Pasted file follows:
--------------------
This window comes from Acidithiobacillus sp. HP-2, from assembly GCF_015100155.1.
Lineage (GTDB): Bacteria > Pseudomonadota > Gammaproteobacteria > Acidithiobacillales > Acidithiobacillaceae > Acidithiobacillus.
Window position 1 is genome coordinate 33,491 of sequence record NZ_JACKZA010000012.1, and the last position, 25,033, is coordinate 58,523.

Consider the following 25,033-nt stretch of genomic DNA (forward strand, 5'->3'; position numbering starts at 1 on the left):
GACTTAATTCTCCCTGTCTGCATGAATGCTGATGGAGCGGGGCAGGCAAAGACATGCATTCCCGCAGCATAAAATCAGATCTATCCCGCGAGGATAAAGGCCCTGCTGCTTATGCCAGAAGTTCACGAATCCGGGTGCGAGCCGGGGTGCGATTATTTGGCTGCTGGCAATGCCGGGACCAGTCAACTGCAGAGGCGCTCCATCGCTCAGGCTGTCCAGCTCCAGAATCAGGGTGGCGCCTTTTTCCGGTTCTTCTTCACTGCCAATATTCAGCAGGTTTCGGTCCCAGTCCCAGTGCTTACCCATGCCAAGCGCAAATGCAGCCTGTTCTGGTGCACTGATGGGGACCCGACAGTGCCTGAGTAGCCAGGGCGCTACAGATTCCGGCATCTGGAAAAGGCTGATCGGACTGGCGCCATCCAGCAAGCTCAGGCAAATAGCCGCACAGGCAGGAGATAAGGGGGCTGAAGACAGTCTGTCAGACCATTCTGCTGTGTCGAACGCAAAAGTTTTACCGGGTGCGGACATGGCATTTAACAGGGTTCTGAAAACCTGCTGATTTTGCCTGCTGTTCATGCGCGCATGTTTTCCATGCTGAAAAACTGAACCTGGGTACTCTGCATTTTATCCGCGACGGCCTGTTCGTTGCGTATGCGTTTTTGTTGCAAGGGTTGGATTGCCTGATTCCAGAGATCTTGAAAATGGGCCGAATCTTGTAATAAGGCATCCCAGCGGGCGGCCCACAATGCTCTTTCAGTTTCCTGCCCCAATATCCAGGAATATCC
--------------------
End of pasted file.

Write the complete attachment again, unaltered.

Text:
This window comes from Acidithiobacillus sp. HP-2, from assembly GCF_015100155.1.
Lineage (GTDB): Bacteria > Pseudomonadota > Gammaproteobacteria > Acidithiobacillales > Acidithiobacillaceae > Acidithiobacillus.
Window position 1 is genome coordinate 33,491 of sequence record NZ_JACKZA010000012.1, and the last position, 25,033, is coordinate 58,523.

Consider the following 25,033-nt stretch of genomic DNA (forward strand, 5'->3'; position numbering starts at 1 on the left):
GACTTAATTCTCCCTGTCTGCATGAATGCTGATGGAGCGGGGCAGGCAAAGACATGCATTCCCGCAGCATAAAATCAGATCTATCCCGCGAGGATAAAGGCCCTGCTGCTTATGCCAGAAGTTCACGAATCCGGGTGCGAGCCGGGGTGCGATTATTTGGCTGCTGGCAATGCCGGGACCAGTCAACTGCAGAGGCGCTCCATCGCTCAGGCTGTCCAGCTCCAGAATCAGGGTGGCGCCTTTTTCCGGTTCTTCTTCACTGCCAATATTCAGCAGGTTTCGGTCCCAGTCCCAGTGCTTACCCATGCCAAGCGCAAATGCAGCCTGTTCTGGTGCACTGATGGGGACCCGACAGTGCCTGAGTAGCCAGGGCGCTACAGATTCCGGCATCTGGAAAAGGCTGATCGGACTGGCGCCATCCAGCAAGCTCAGGCAAATAGCCGCACAGGCAGGAGATAAGGGGGCTGAAGACAGTCTGTCAGACCATTCTGCTGTGTCGAACGCAAAAGTTTTACCGGGTGCGGACATGGCATTTAACAGGGTTCTGAAAACCTGCTGATTTTGCCTGCTGTTCATGCGCGCATGTTTTCCATGCTGAAAAACTGAACCTGGGTACTCTGCATTTTATCCGCGACGGCCTGTTCGTTGCGTATGCGTTTTTGTTGCAAGGGTTGGATTGCCTGATTCCAGAGATCTTGAAAATGGGCCGAATCTTGTAATAAGGCATCCCAGCGGGCGGCCCACAATGCTCTTTCAGTTTCCTGCCCCAATATCCAGGAATATCC